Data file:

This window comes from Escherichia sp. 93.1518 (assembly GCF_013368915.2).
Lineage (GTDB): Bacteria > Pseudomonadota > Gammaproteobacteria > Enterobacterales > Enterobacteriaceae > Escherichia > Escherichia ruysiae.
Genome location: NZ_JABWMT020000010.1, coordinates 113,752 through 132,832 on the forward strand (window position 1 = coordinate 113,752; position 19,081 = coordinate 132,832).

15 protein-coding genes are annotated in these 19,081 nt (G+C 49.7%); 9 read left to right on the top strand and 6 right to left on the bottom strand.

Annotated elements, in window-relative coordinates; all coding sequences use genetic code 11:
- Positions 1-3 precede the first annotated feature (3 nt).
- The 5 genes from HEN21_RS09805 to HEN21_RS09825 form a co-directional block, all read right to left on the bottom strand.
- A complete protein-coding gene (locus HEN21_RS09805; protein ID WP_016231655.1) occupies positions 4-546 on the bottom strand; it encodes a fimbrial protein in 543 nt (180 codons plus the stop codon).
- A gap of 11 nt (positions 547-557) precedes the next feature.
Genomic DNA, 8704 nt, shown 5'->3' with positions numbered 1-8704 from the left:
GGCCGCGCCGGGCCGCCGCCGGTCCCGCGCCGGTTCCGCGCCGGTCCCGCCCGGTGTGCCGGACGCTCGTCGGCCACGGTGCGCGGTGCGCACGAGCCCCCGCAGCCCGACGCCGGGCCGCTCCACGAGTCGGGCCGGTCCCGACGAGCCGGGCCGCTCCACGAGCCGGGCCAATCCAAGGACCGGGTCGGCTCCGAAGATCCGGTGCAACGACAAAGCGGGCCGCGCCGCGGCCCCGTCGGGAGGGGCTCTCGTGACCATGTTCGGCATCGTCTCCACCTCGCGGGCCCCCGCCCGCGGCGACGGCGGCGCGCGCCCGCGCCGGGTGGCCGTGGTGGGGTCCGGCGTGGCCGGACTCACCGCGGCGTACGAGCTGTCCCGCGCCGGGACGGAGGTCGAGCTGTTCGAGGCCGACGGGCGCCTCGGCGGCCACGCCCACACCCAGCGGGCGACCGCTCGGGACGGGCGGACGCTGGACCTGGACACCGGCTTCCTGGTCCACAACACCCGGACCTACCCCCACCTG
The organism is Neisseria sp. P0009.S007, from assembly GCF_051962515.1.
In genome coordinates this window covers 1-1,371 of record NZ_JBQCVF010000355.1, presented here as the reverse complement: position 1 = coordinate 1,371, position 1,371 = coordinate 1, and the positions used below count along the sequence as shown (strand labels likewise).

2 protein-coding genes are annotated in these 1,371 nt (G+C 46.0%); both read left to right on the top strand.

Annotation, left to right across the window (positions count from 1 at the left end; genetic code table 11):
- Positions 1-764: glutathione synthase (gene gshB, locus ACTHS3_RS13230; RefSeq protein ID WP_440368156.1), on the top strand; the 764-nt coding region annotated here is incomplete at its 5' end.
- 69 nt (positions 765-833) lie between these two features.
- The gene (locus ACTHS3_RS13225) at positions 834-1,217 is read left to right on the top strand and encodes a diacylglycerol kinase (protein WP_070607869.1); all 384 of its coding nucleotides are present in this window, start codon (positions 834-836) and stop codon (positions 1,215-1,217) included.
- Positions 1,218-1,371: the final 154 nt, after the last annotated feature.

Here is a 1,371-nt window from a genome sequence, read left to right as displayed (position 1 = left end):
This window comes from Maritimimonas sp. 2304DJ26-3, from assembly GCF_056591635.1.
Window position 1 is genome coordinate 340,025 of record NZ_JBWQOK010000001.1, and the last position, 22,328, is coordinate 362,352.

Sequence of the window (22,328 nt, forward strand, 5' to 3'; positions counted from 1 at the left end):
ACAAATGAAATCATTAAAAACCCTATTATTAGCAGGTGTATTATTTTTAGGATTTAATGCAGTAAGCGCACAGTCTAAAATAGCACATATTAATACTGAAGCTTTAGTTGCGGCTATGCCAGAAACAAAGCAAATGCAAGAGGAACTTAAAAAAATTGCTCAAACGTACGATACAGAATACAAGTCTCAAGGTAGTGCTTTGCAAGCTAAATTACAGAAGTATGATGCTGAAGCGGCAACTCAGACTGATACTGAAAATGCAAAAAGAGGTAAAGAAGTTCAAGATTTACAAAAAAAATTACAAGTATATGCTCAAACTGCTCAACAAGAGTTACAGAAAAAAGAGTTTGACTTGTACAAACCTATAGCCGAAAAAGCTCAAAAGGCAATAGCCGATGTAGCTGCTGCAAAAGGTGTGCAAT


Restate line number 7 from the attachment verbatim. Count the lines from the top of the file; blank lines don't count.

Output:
- The 5 genes from HEN21_RS09805 to HEN21_RS09825 form a co-directional block, all read right to left on the bottom strand.